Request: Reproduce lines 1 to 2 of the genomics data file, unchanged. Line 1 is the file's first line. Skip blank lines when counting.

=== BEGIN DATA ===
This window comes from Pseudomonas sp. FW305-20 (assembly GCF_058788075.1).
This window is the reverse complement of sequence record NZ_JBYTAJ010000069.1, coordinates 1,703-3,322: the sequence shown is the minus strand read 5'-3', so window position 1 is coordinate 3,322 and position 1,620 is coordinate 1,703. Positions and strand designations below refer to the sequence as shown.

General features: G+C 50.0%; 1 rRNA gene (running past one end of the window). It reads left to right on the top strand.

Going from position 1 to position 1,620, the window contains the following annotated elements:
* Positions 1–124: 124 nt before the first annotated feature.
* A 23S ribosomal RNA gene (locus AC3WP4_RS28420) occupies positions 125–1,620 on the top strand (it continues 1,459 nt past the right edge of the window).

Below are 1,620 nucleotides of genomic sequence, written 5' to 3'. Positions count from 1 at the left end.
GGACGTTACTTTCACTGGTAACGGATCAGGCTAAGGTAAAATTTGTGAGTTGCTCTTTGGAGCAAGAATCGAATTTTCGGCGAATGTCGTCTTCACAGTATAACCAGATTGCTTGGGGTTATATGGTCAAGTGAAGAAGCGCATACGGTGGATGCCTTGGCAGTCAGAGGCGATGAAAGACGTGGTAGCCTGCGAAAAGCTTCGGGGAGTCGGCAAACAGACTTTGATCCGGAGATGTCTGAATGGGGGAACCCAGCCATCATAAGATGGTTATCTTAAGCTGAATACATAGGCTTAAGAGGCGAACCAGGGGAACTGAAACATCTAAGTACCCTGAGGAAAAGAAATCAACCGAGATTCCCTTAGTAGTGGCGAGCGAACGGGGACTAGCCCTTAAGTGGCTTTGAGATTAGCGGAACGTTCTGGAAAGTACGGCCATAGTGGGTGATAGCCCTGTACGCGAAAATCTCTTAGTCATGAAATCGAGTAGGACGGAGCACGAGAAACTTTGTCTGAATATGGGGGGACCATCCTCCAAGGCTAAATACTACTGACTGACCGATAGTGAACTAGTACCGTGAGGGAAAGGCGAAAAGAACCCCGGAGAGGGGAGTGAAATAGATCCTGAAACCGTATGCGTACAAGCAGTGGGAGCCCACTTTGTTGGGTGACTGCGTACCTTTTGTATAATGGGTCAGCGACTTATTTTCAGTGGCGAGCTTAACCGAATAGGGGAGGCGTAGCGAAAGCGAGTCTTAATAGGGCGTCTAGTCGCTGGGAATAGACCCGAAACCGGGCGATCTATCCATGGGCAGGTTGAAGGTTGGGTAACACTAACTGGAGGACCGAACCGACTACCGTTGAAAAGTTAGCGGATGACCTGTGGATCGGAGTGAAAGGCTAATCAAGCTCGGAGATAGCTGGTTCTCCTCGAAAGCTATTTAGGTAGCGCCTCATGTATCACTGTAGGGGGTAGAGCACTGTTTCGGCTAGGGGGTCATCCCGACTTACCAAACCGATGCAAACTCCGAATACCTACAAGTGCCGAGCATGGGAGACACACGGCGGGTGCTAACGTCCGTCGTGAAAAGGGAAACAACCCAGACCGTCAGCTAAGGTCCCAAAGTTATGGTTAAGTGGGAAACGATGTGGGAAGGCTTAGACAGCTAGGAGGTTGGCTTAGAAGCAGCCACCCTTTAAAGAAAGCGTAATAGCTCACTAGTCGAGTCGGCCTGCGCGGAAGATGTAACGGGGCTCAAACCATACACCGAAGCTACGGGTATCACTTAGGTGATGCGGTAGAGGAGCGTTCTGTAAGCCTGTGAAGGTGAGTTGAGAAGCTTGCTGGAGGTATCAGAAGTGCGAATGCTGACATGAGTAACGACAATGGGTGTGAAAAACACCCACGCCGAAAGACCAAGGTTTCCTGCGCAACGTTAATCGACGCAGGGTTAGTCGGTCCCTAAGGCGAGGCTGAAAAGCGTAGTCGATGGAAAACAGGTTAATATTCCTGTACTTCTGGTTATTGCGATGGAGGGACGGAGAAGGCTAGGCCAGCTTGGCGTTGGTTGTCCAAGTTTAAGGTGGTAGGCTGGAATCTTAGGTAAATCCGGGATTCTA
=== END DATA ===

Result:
This window comes from Pseudomonas sp. FW305-20 (assembly GCF_058788075.1).
This window is the reverse complement of sequence record NZ_JBYTAJ010000069.1, coordinates 1,703-3,322: the sequence shown is the minus strand read 5'-3', so window position 1 is coordinate 3,322 and position 1,620 is coordinate 1,703. Positions and strand designations below refer to the sequence as shown.